Public Release: 

CU-Boulder, Colorado Town Wrapping Up Pilot Drinking Water Treatment Project

University of Colorado at Boulder

The University of Colorado at Boulder and the town of Wiggins, Colo., are wrapping up a pilot project which shows a novel drinking-water treatment process that removes nitrates from groundwater is both efficient and cost effective.

University of Colorado at Boulder engineering Professor JoAnn Silverstein and postdoctoral researcher Gary Carlson have developed a pilot drinking-water treatment plant in Wiggins,Colo. that uses natural bacteria to remove nitrates from groundwater. The pilot plant has proven both cost effective and efficient.
Photos by Ken Abbott. CU-Boulder.

Directed by Professor JoAnn Silverstein of the civil, environmental and architectural engineering department, the pilot facility is the first to use natural bacteria to remove nitrates from drinking water. Results of the effort, which are being monitored by the Colorado Department of Public Health and Environment, should pave the way for such facilities in a growing number of towns and cities faced with rising groundwater nitrate levels and limited budgets to deal with them.

Although Wiggins' drinking water easily meets federal and state nitrate drinking water standards, nitrate levels in nearby groundwater supplies have been rising in recent years, said Silverstein. The CU demonstration project was approved in 1995 by the Wiggins Town Council, whose members recognized that a readily available denitrification process might be of use for the town in the future.

"Biological processes have been used to treat wastewater for a long time," she said. "What's new here is that we are using it to treat drinking water." Data from the Wiggins project will be collected by the state health department through October.

Nitrate contamination of drinking water caused by agriculture, industry and commercial and residential development is a growing problem for many rural communities in the United States, Europe and Asia. Although about 80 percent of people living in the rural United States use groundwater for drinking, up to 25 percent of the wells in heavily farmed areas of the Midwest and West exceed nitrate standards for drinking water, according to the Environmental Protection Agency.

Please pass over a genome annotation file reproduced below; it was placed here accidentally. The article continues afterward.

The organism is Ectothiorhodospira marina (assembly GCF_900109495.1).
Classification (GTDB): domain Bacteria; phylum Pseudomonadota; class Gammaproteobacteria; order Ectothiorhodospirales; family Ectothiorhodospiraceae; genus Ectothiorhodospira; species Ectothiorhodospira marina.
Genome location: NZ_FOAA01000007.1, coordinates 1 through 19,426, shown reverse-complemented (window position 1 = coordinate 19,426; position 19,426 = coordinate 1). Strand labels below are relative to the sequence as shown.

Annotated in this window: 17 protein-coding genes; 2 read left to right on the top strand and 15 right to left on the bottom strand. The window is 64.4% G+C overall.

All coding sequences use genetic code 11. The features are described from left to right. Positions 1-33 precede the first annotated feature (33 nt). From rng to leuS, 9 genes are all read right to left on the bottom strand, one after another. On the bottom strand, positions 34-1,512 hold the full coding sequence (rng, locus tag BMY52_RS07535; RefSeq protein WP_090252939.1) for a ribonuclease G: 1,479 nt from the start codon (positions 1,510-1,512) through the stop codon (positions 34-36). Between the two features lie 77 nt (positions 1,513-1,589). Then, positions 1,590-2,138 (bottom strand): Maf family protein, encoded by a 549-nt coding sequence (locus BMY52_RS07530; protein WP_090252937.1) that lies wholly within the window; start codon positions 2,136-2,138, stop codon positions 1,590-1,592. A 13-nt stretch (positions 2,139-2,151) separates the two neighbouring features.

Nitrates in drinking water are known to cause infant methemoglobinemia, also known as "blue baby" disease, said Silverstein. The EPA estimates 4.5 million people, including 66,000 infants in the United States, are at risk for drinking well water that exceeds federal nitrate standards of 10 milligrams per liter.

The Wiggins plant includes two 10-foot-high towers containing layers of non-pathogenic microorganisms commonly found in soil and aquatic environments, she said. Groundwater is pumped through the towers, where the microorganisms gobble up nitrates and expel harmless nitrogen and carbon dioxide into the air.

The few bacterial cells that enter the water are easily removed using a conventional slow sand-filter "polishing" process, and excess bacteria from the towers are periodically removed from the system by scouring the towers with air.

Because of the low nitrate levels now in Wiggins groundwater, the CU team has been adding nitrates to the water before treating it to demonstrate the effectiveness of the pilot facility. The bacteria are fed with high fructose corn syrup.

"This is a very simple, low-maintenance system to operate," said Gary Carlson, a CU-Boulder postdoctoral researcher working with Silverstein on the project. "This plant can treat up to 60,000 gallons of water per day, but the process could easily be scaled up to treat much larger quantities of drinking water."

Although water treated at the pilot facility is used only for irrigation and to recharge groundwater supplies, intensive water quality measurements indicate the final product meets all federal and state drinking water standards. "We believe the data generated by this plant justifies building one anywhere in the world," she said.

The two most common methods of removing nitrates from groundwater -- ion exchange and reverse osmosis -- are expensive and labor intensive. Silverstein's method was patented by the University of Colorado and the technology has been licensed to Nitrate Removal Technologies of Denver for commercialization.

The $200,000 pilot project is funded by the Electric Power Research Institute and the National Rural Electric Cooperative Association with additional assistance from Wiggins, the Morgan County Rural Electric Corp., the Tri-State Generating and Transmission Association and the Colorado Department of Local Affairs.

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